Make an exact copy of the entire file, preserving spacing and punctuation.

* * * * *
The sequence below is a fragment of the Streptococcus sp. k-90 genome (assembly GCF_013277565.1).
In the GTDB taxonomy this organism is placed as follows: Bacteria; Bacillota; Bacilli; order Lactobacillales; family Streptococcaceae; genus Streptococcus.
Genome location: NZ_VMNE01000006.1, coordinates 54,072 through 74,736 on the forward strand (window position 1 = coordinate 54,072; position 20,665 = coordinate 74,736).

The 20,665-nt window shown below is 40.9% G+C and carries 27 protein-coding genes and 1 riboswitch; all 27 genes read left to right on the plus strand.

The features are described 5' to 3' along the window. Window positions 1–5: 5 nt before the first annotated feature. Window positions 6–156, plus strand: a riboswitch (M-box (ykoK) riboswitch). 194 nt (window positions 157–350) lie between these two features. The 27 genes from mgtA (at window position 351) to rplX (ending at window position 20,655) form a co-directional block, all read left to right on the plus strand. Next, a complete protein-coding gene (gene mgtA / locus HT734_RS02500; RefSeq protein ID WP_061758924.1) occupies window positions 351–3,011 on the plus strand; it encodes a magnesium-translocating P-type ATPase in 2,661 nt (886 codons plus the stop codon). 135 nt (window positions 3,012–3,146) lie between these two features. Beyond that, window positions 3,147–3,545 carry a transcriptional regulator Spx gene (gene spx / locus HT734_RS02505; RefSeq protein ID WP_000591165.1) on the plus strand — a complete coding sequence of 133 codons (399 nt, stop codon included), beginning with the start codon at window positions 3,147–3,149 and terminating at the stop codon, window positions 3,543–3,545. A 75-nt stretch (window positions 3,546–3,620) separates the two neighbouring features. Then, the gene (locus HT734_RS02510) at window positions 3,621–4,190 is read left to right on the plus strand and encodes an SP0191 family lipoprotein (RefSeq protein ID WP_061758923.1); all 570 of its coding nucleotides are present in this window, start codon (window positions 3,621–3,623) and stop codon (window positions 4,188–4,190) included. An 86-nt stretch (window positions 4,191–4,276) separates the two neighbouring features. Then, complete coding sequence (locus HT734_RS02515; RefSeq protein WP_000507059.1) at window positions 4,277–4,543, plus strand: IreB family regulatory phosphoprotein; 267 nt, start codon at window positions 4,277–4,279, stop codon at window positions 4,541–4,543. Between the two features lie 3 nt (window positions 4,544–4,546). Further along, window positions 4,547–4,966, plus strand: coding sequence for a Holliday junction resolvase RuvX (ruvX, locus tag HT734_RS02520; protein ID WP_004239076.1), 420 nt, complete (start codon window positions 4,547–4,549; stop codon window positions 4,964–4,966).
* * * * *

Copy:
The sequence below is a fragment of the Streptococcus sp. k-90 genome (assembly GCF_013277565.1).
In the GTDB taxonomy this organism is placed as follows: Bacteria; Bacillota; Bacilli; order Lactobacillales; family Streptococcaceae; genus Streptococcus.
Genome location: NZ_VMNE01000006.1, coordinates 54,072 through 74,736 on the forward strand (window position 1 = coordinate 54,072; position 20,665 = coordinate 74,736).

The 20,665-nt window shown below is 40.9% G+C and carries 27 protein-coding genes and 1 riboswitch; all 27 genes read left to right on the plus strand.

The features are described 5' to 3' along the window. Window positions 1–5: 5 nt before the first annotated feature. Window positions 6–156, plus strand: a riboswitch (M-box (ykoK) riboswitch). 194 nt (window positions 157–350) lie between these two features. The 27 genes from mgtA (at window position 351) to rplX (ending at window position 20,655) form a co-directional block, all read left to right on the plus strand. Next, a complete protein-coding gene (gene mgtA / locus HT734_RS02500; RefSeq protein ID WP_061758924.1) occupies window positions 351–3,011 on the plus strand; it encodes a magnesium-translocating P-type ATPase in 2,661 nt (886 codons plus the stop codon). 135 nt (window positions 3,012–3,146) lie between these two features. Beyond that, window positions 3,147–3,545 carry a transcriptional regulator Spx gene (gene spx / locus HT734_RS02505; RefSeq protein ID WP_000591165.1) on the plus strand — a complete coding sequence of 133 codons (399 nt, stop codon included), beginning with the start codon at window positions 3,147–3,149 and terminating at the stop codon, window positions 3,543–3,545. A 75-nt stretch (window positions 3,546–3,620) separates the two neighbouring features. Then, the gene (locus HT734_RS02510) at window positions 3,621–4,190 is read left to right on the plus strand and encodes an SP0191 family lipoprotein (RefSeq protein ID WP_061758923.1); all 570 of its coding nucleotides are present in this window, start codon (window positions 3,621–3,623) and stop codon (window positions 4,188–4,190) included. An 86-nt stretch (window positions 4,191–4,276) separates the two neighbouring features. Then, complete coding sequence (locus HT734_RS02515; RefSeq protein WP_000507059.1) at window positions 4,277–4,543, plus strand: IreB family regulatory phosphoprotein; 267 nt, start codon at window positions 4,277–4,279, stop codon at window positions 4,541–4,543. Between the two features lie 3 nt (window positions 4,544–4,546). Further along, window positions 4,547–4,966, plus strand: coding sequence for a Holliday junction resolvase RuvX (ruvX, locus tag HT734_RS02520; protein ID WP_004239076.1), 420 nt, complete (start codon window positions 4,547–4,549; stop codon window positions 4,964–4,966).